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April 01, 2011  |   Comments (4)   |   Post a comment

Specific Special-Needs Evacuations: Cerebral Palsy

by Jean M. Zimmerman

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Jonathan is a high school student with cerebral palsy who uses a wheelchair for his mobility.

Jonathan is a high school student with cerebral palsy who uses a wheelchair for his mobility.

Is there a difference in evacuating a school bus passenger who has cerebral palsy versus one who has a muscle disease? The answer is a definite yes.

So in our training programs, we must be sure that we are covering the distinctions of the disease or medical condition of each student that we are talking about evacuating.

In the next few issues of SBF, I will be writing about various disabilities and medical conditions and the specific knowledge that we need to have for emergency evacuations.

The goals of these articles are:
1. To help pupil transportation professionals understand more clearly the characteristics of the most common medical conditions and the behaviors associated with them.
2. To learn implications for evacuating safely from the school bus.

Specifics of cerebral palsy
The first medical condition I will cover is cerebral palsy, which is one of the most common medical conditions of the students that we transport.

Simply stated, cerebral palsy is damage to the developing brain. The damage could have happened before birth, during birth or immediately after birth. This brain damage can affect the student’s physical ability in a variety of ways.

Some students with cerebral palsy can have one entire side of their body involved, and these students may still have the ability to walk.

Cerebral palsy can also manifest itself in involuntary movements primarily in the lower extremities, and usually these students can walk with a walker or crutches — however, they need a wheelchair for distances.

Finally, there are students with cerebral palsy whose entire body is involved. These students are usually in a wheelchair at an early age. As they get older, the wheelchair becomes more customized and may have to be molded specifically around the student.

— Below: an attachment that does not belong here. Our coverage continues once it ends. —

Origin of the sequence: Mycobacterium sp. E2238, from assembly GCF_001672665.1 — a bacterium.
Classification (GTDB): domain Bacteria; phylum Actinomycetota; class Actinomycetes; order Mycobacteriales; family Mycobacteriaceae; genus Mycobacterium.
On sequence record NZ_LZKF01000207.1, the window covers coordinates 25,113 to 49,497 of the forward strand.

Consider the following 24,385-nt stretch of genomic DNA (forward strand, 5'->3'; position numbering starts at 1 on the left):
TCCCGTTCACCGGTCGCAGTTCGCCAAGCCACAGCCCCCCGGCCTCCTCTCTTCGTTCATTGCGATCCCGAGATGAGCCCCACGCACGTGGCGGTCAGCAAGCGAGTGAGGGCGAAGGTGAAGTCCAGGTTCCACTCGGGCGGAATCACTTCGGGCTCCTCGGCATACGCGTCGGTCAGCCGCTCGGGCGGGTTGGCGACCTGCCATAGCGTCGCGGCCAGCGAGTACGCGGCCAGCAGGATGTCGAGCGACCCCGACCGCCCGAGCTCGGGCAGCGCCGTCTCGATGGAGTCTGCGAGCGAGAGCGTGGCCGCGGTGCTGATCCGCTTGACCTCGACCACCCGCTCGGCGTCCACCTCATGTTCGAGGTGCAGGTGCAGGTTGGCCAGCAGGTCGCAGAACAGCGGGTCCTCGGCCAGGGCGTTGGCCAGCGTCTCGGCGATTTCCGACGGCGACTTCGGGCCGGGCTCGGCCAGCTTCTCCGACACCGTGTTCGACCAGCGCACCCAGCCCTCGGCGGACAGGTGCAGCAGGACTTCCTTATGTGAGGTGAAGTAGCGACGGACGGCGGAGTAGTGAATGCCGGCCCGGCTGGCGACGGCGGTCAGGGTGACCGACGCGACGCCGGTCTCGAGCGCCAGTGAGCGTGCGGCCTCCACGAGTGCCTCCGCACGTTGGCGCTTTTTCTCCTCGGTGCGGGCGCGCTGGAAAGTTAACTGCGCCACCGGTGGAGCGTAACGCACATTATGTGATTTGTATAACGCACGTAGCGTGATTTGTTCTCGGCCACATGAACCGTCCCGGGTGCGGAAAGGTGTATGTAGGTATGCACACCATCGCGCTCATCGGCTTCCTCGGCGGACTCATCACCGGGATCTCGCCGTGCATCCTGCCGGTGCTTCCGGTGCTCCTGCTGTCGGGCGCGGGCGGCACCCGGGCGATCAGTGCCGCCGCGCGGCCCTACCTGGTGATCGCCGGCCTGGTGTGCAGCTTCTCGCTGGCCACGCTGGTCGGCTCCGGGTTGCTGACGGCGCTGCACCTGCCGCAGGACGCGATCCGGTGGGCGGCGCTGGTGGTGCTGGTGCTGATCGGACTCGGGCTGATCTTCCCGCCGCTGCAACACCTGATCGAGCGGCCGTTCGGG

The mental involvement of students with cerebral palsy is also very variable. Some students may have completely normal mental functioning; others may be at the lowest end of the spectrum of mental capacity.

Cerebral palsy does not get worse over time. However, as students get older and bigger, they will often have increased difficulty with movements because they have a larger body to control against gravity.

The entire gamut of a student’s cerebral palsy must be taken into consideration when the individualized transportation plan is being developed. Is staying in the wheelchair and being lowered down the back of the bus, with the wheelchair being lowered over the back bumper, a preferred way to evacuate this student? Or is the student so large that you will need to take him or her out via the drag method on an Evac-Aide?

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This artical is very intresting.I have to write about a health problem in my 9th grade health program.My little brother has cerebral palsy and i thought that i would lose him at a very young age like 5 but he is now 11 and i love hm to death<3 and="" to="" who="" ever="" has="" a="" child="" with="" cerebal="" palsy="" you="" always="" need="" to="" have="" one="" little="" thing="" in="" your="" life.......hope!="">

A sister of a child with    |    Jan 31, 2012 04:26 PM

Very informative post and useful for parents whose, child is suffering from Cerebral palsy. It is fact that the muscles get affected and the children suffering from this disease would have to face lots of problems. To get more information about cerebral palsy, visit this site

Help CP child    |    Jul 29, 2011 04:33 AM

Awesome, this is valuable knowledge.

Trixie    |    Apr 07, 2011 02:51 PM

Good article with fundamental insights into cerebral palsy. For purposes of evacuation from a vehicle it is important to know that these folks may have a startle reflex which can be quite pronounced. Also, since CP impacts the muscles this fact also pertains to the eyes. Therefore, it is not uncommon for them to have ocular issues and in particular with depth perception.

Jay Furlong    |    Apr 07, 2011 07:15 AM

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